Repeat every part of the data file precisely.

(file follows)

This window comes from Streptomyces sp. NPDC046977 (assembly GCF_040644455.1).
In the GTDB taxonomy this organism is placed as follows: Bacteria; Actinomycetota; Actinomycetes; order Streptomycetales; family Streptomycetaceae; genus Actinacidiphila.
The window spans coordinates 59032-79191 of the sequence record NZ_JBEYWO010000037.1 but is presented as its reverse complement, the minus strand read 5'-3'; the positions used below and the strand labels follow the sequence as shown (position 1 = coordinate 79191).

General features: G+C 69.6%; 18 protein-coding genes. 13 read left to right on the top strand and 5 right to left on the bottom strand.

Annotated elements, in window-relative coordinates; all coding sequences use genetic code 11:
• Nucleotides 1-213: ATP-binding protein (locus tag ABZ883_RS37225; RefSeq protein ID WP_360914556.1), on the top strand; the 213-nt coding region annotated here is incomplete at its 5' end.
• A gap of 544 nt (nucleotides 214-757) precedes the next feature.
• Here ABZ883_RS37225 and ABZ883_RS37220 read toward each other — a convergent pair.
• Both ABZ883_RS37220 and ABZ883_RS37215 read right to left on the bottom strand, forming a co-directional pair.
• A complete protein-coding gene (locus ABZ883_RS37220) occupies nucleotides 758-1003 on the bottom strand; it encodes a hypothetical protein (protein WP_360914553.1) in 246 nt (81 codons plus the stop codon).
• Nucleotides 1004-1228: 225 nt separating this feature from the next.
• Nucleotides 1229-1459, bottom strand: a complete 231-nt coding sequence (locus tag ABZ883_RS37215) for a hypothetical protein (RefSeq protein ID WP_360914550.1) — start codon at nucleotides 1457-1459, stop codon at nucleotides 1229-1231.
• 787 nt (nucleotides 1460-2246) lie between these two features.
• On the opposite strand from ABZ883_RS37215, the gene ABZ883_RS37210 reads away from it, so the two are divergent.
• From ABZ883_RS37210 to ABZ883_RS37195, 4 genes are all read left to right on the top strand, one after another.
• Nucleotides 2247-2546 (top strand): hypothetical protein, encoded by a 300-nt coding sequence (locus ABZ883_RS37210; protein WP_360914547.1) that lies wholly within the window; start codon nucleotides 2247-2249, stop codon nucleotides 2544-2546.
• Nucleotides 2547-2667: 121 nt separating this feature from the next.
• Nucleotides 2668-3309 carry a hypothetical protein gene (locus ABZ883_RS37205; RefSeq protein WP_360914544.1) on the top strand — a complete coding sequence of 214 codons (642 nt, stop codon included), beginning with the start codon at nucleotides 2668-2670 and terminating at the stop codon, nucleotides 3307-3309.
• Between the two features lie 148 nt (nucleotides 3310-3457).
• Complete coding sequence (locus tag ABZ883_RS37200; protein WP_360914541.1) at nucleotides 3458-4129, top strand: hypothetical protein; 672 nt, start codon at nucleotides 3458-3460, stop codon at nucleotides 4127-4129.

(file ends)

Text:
This window comes from Streptomyces sp. NPDC046977 (assembly GCF_040644455.1).
In the GTDB taxonomy this organism is placed as follows: Bacteria; Actinomycetota; Actinomycetes; order Streptomycetales; family Streptomycetaceae; genus Actinacidiphila.
The window spans coordinates 59032-79191 of the sequence record NZ_JBEYWO010000037.1 but is presented as its reverse complement, the minus strand read 5'-3'; the positions used below and the strand labels follow the sequence as shown (position 1 = coordinate 79191).

General features: G+C 69.6%; 18 protein-coding genes. 13 read left to right on the top strand and 5 right to left on the bottom strand.

Annotated elements, in window-relative coordinates; all coding sequences use genetic code 11:
• Nucleotides 1-213: ATP-binding protein (locus tag ABZ883_RS37225; RefSeq protein ID WP_360914556.1), on the top strand; the 213-nt coding region annotated here is incomplete at its 5' end.
• A gap of 544 nt (nucleotides 214-757) precedes the next feature.
• Here ABZ883_RS37225 and ABZ883_RS37220 read toward each other — a convergent pair.
• Both ABZ883_RS37220 and ABZ883_RS37215 read right to left on the bottom strand, forming a co-directional pair.
• A complete protein-coding gene (locus ABZ883_RS37220) occupies nucleotides 758-1003 on the bottom strand; it encodes a hypothetical protein (protein WP_360914553.1) in 246 nt (81 codons plus the stop codon).
• Nucleotides 1004-1228: 225 nt separating this feature from the next.
• Nucleotides 1229-1459, bottom strand: a complete 231-nt coding sequence (locus tag ABZ883_RS37215) for a hypothetical protein (RefSeq protein ID WP_360914550.1) — start codon at nucleotides 1457-1459, stop codon at nucleotides 1229-1231.
• 787 nt (nucleotides 1460-2246) lie between these two features.
• On the opposite strand from ABZ883_RS37215, the gene ABZ883_RS37210 reads away from it, so the two are divergent.
• From ABZ883_RS37210 to ABZ883_RS37195, 4 genes are all read left to right on the top strand, one after another.
• Nucleotides 2247-2546 (top strand): hypothetical protein, encoded by a 300-nt coding sequence (locus ABZ883_RS37210; protein WP_360914547.1) that lies wholly within the window; start codon nucleotides 2247-2249, stop codon nucleotides 2544-2546.
• Nucleotides 2547-2667: 121 nt separating this feature from the next.
• Nucleotides 2668-3309 carry a hypothetical protein gene (locus ABZ883_RS37205; RefSeq protein WP_360914544.1) on the top strand — a complete coding sequence of 214 codons (642 nt, stop codon included), beginning with the start codon at nucleotides 2668-2670 and terminating at the stop codon, nucleotides 3307-3309.
• Between the two features lie 148 nt (nucleotides 3310-3457).
• Complete coding sequence (locus tag ABZ883_RS37200; protein WP_360914541.1) at nucleotides 3458-4129, top strand: hypothetical protein; 672 nt, start codon at nucleotides 3458-3460, stop codon at nucleotides 4127-4129.